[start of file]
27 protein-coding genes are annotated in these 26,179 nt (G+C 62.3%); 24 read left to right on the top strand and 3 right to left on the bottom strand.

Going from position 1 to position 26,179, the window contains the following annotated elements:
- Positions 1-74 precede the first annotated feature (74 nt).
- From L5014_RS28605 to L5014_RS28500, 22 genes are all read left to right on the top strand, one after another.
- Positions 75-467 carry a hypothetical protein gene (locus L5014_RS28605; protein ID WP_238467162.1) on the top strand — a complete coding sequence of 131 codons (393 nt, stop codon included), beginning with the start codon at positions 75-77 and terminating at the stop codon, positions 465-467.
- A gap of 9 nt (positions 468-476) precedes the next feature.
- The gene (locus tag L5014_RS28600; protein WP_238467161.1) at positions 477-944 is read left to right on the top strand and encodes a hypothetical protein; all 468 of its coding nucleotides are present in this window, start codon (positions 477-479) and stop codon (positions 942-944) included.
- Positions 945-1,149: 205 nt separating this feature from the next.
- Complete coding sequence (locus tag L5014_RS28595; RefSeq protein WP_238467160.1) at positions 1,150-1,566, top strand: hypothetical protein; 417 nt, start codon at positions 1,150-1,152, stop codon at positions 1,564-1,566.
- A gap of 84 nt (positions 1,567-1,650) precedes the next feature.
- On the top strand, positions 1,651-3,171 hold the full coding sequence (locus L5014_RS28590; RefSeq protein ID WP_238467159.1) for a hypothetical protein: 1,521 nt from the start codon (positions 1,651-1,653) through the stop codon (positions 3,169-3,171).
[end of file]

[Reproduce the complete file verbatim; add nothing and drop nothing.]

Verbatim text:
27 protein-coding genes are annotated in these 26,179 nt (G+C 62.3%); 24 read left to right on the top strand and 3 right to left on the bottom strand.

Going from position 1 to position 26,179, the window contains the following annotated elements:
- Positions 1-74 precede the first annotated feature (74 nt).
- From L5014_RS28605 to L5014_RS28500, 22 genes are all read left to right on the top strand, one after another.
- Positions 75-467 carry a hypothetical protein gene (locus L5014_RS28605; protein ID WP_238467162.1) on the top strand — a complete coding sequence of 131 codons (393 nt, stop codon included), beginning with the start codon at positions 75-77 and terminating at the stop codon, positions 465-467.
- A gap of 9 nt (positions 468-476) precedes the next feature.
- The gene (locus tag L5014_RS28600; protein WP_238467161.1) at positions 477-944 is read left to right on the top strand and encodes a hypothetical protein; all 468 of its coding nucleotides are present in this window, start codon (positions 477-479) and stop codon (positions 942-944) included.
- Positions 945-1,149: 205 nt separating this feature from the next.
- Complete coding sequence (locus tag L5014_RS28595; RefSeq protein WP_238467160.1) at positions 1,150-1,566, top strand: hypothetical protein; 417 nt, start codon at positions 1,150-1,152, stop codon at positions 1,564-1,566.
- A gap of 84 nt (positions 1,567-1,650) precedes the next feature.
- On the top strand, positions 1,651-3,171 hold the full coding sequence (locus L5014_RS28590; RefSeq protein ID WP_238467159.1) for a hypothetical protein: 1,521 nt from the start codon (positions 1,651-1,653) through the stop codon (positions 3,169-3,171).